The research

The CARI team conducting DEGRP research was led by Professor Deborah Brautigam and Professor Margaret McMillan from Tufts University. The project focused on four African countries: Ethiopia, Kenya, Nigeria and Tanzania, with smaller case studies in countries such as Madagascar, Malawi and Zambia. Local partnerships were vital for the research – for instance, in Tanzania, the CARI team collaborated with key researcher Dr Josaphat Kweka, and in Ethiopia, Dr Girum Tefera. In some cases, the project team had already established relationships with stakeholders and partners through previous field research. For example, in Zambia, the team was able to interact with domestic and Chinese firms, gaining access to managers, workers and farmers to survey during the DEGRP study.

The project focused on four key areas of structural transformation: technology transfer, direct training and upskilling from Chinese to local firms and workers, backward and forward linkages, and subcontracting. The overarching research goal was to better understand the reality of mechanisms of technology and knowledge transfer, from Chinese investors to African firms and workers, and to ascertain whether FDI leads to added benefits for domestic firms and employees such as job creation, training and increased productivity.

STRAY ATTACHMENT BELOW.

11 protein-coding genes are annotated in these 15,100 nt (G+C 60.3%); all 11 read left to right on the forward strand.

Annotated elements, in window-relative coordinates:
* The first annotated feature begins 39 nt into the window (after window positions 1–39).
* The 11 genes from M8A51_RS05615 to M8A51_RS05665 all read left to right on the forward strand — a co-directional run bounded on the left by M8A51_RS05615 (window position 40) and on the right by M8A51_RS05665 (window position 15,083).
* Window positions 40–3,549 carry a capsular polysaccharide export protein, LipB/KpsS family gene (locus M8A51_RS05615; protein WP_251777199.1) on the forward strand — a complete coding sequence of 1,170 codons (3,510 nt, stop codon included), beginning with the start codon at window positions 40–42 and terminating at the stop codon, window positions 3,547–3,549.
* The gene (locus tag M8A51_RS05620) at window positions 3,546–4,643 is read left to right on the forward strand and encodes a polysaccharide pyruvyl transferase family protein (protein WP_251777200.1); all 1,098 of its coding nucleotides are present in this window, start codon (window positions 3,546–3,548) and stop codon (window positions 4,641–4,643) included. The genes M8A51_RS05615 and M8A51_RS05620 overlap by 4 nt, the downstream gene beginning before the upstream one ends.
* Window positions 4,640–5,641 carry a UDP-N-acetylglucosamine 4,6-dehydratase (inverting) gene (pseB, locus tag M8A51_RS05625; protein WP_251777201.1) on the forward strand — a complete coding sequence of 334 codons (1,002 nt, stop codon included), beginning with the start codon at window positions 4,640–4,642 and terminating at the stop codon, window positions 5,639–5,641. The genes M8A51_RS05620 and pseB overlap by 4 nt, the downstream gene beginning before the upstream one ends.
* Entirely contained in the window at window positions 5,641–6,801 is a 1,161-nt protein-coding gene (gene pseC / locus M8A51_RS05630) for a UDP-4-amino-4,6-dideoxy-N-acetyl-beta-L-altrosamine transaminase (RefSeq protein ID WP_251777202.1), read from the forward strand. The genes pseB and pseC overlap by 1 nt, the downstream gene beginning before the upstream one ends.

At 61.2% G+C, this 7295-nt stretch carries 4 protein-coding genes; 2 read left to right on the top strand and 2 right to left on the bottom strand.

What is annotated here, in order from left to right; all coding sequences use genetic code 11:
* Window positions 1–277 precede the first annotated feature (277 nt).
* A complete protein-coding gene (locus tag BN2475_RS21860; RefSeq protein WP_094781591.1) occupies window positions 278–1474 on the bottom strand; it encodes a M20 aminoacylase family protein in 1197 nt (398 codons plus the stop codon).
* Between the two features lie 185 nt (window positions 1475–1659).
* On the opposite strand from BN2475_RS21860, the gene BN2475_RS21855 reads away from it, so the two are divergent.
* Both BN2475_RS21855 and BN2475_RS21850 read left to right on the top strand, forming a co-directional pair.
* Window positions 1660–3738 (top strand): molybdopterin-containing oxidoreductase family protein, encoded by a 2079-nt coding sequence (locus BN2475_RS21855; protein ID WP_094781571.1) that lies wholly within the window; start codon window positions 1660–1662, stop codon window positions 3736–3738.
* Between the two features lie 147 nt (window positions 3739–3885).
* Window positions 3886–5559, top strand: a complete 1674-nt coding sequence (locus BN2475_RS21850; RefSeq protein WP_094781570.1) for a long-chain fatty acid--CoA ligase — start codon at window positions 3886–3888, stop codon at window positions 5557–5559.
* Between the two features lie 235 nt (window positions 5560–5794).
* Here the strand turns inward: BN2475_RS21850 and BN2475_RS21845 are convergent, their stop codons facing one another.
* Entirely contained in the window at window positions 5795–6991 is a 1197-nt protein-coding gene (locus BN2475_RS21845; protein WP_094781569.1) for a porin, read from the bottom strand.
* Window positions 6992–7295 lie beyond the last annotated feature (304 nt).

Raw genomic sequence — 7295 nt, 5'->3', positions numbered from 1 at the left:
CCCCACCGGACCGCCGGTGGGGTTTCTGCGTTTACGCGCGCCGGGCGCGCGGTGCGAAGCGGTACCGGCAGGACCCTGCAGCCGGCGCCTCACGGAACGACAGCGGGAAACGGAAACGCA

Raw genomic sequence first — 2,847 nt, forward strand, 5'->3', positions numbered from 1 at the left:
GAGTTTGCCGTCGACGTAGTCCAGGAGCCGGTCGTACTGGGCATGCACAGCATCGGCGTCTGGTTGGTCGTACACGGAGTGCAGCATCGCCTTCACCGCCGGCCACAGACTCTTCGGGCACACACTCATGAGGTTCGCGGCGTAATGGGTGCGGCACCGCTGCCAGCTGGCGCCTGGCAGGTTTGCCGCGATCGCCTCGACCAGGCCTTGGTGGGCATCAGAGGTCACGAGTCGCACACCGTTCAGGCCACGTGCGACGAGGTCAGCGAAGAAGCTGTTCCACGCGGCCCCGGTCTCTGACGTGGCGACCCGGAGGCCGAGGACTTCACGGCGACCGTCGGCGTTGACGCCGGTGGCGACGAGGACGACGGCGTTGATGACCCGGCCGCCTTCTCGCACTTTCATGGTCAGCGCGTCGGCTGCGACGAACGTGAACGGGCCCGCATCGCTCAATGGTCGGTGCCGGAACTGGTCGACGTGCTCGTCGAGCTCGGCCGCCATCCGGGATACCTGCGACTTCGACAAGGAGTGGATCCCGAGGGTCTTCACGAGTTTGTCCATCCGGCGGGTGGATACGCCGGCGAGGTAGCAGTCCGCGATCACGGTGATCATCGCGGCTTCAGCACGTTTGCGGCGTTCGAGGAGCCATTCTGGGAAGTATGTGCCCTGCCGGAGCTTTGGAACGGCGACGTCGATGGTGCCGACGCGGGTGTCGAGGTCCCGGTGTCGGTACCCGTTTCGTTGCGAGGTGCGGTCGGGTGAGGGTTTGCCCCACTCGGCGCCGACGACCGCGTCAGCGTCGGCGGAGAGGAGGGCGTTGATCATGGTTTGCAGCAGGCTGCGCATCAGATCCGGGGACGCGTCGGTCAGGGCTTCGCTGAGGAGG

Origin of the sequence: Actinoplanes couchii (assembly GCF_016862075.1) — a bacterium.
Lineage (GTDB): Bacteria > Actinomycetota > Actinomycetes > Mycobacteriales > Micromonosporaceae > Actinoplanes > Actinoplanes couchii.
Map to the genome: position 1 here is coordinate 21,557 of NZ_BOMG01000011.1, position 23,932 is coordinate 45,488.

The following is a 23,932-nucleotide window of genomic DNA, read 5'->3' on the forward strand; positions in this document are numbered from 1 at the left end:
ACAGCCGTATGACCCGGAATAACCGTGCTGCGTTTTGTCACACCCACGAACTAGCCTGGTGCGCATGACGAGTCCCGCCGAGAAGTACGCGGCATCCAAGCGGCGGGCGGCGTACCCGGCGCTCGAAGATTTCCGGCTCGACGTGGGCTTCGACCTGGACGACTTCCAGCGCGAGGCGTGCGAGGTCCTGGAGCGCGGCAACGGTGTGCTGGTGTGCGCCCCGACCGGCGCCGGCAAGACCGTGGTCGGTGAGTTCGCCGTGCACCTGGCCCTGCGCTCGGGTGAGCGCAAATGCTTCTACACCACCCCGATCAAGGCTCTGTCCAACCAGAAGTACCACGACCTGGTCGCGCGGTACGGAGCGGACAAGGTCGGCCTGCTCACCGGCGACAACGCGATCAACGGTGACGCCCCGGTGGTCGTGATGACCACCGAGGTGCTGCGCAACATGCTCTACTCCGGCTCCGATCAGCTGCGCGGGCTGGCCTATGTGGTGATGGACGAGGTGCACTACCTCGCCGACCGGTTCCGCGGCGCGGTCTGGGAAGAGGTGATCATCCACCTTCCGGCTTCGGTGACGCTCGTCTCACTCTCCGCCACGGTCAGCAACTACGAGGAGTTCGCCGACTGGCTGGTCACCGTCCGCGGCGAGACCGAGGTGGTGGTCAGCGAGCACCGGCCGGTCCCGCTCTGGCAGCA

The team’s understanding of technology transfer was purposefully broad and included upskilling, the purchasing and donating of hard equipment and the diffusion and movement of labour within sectors. The study employed a multi-method approach, including: database construction; scoping studies, which enabled the team to map existing Chinese investment; cluster surveys, which offered a snapshot into potential opportunities for linkages and technology transfer; national surveys; and case studies, which allowed for comparisons between Chinese and non-Chinese FDI in the focus countries.

The project’s findings

  • The majority of Chinese firms based in the African countries studied were privately owned, with very few receiving financial support from the Chinese government. Drivers for Chinese investment were primarily market-oriented, notably cheap labour and an abundance of raw materials.